How Deep Is The Sewer Line From The Surface?

Deep Sewer Lines

Digging up a trench with sewer pipes is easy when you know the dimension of cut. Sewage pipes often connect with street sewer lines and municipal treatment facilities. So, plumbers must maintain a range between 12 to 36 inches when laying underground pipes. Do you know the main points to observe when replacing your home’s sewer lines?

Ensure Freeze Protection for Pipes

Different environmental factors determine the depth of a building’s main sewer and drain line. Usually, sewer lines that are deeper than 20 inches survive freezing temperatures during winter months. Homeowners hire contractors to dig up and reposition shallow sewer pipes before this period. According to New York’s plumbing code, the trench’s width should be between 1 to 3 feet. Additionally, plumbing contractors must maintain between a width of 6 feet between successive trenches for drain pipes.

Consider the Weight of Earth-Moving Machines

The depth of sewer lines must allow for convenient parking of vehicles on their paths. When cars roll over the paths with sewer and drain lines, the compact soil helps to withstand the weight and pressure. Usually, modern building structures on shallow water tables use maximum depth of 24-inch trenches for sewer lines. The construction with PVC, clay, or cast-iron sewer pipelines in places with high seasonal high water tables can be in trenches that are 36 inches deep. 

Burying Sewer Pipes along Garden and Lawn Spaces

It’s proper for the entry port of main sewer lines to be under any type of landscaping. Here on the field, plumbers don’t have to dig too deep because of the soft soil. Also, gardens or homeowners must grow plants with short root systems to prevent obtrusions on plastic sewer pipes. By using flowers with shallow root systems, the threat on pipes will reduce, and a depth of 15 inches is suitable. This is extremely important as tree roots in drains have been one of the major blockage causes that have been reported over the years.

What to Ensure When Constructing Sewer Systems?


Follow Building Codes and Regulations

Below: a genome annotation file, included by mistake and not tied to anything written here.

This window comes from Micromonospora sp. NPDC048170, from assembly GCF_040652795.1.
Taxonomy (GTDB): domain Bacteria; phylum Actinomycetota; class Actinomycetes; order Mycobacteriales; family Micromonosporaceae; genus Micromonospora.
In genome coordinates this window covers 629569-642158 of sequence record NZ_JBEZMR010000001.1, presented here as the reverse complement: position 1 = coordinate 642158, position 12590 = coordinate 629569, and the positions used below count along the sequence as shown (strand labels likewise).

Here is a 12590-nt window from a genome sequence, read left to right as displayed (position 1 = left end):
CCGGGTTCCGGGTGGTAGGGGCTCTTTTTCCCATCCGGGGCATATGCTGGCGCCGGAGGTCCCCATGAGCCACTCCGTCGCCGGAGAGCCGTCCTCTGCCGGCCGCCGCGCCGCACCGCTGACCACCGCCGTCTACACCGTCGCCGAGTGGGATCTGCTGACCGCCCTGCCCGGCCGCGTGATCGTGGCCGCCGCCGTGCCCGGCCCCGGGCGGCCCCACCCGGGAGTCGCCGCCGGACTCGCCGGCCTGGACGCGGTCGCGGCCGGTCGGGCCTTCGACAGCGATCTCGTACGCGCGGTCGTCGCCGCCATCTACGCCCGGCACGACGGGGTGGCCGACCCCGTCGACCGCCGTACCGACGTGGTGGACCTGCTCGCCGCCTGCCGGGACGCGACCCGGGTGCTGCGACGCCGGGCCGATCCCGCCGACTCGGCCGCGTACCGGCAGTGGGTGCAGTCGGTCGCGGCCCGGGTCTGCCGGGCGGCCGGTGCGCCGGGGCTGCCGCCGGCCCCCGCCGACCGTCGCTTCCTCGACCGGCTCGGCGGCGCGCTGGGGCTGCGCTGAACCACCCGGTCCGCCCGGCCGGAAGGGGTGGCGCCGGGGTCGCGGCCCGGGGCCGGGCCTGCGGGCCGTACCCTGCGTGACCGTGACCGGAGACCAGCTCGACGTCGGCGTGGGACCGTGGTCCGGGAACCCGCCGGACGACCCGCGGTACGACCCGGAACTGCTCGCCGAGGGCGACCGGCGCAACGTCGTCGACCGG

Digging a trench down a densely compacted soil is an initial preparation for pipe laying process. The pipes require some good soil compaction, concrete, and steel reinforcement. While ensuring compliance with plumbing codes, building contractors implement sewer system designs with rough-ins. The installation of sewage and wastewater pipe to septic tanks will need to pass plumbing inspections at the end of the project. 

Maintain a Suitable Slope Range

The depth of a modern building’s main drain exit point to bigger pipes on the street should maintain a standard slope range. Generally, the variation between 1/8-1/4″ per foot allows wastewater and sewage to drain with enough gravity. With this design, the wastewater and sewage can flow into their septic tank entry pipes. Most functional sewer piping systems have considerable depth of the pipes and slope range too. One last thing to note the shape is designed to minimise the chances of getting a blocked drain, making it very durable.

Provide Schematic Diagrams

Every site construction for plumbing systems needs schematic diagrams to ensure proper implementation. The sketch should outline important fixtures, exit, entry, and connection points to guide plumbing engineers and technicians. Usually, drain piping depths for sewer lines, slope range, and spacing between trenches carry their measurements. By representing the sketch map elements with different colour codes, it’s easy for plumbers to ensure regular preventive maintenance. Also, ground slopes should be labelled with special colours.

Protect Drain Lines with Pavements

Your building’s foundation wall structure should maintain a minimum distance from septic tanks. When sewer lines are well-installed, it improves the longevity of other plumbing fixtures. Also, structures like sewer tanks, risers, and access ports, and pipes should be protected from encroachments by pets and children. Homeowners can construct pavements along the lawn to guide drain pipes from trespass.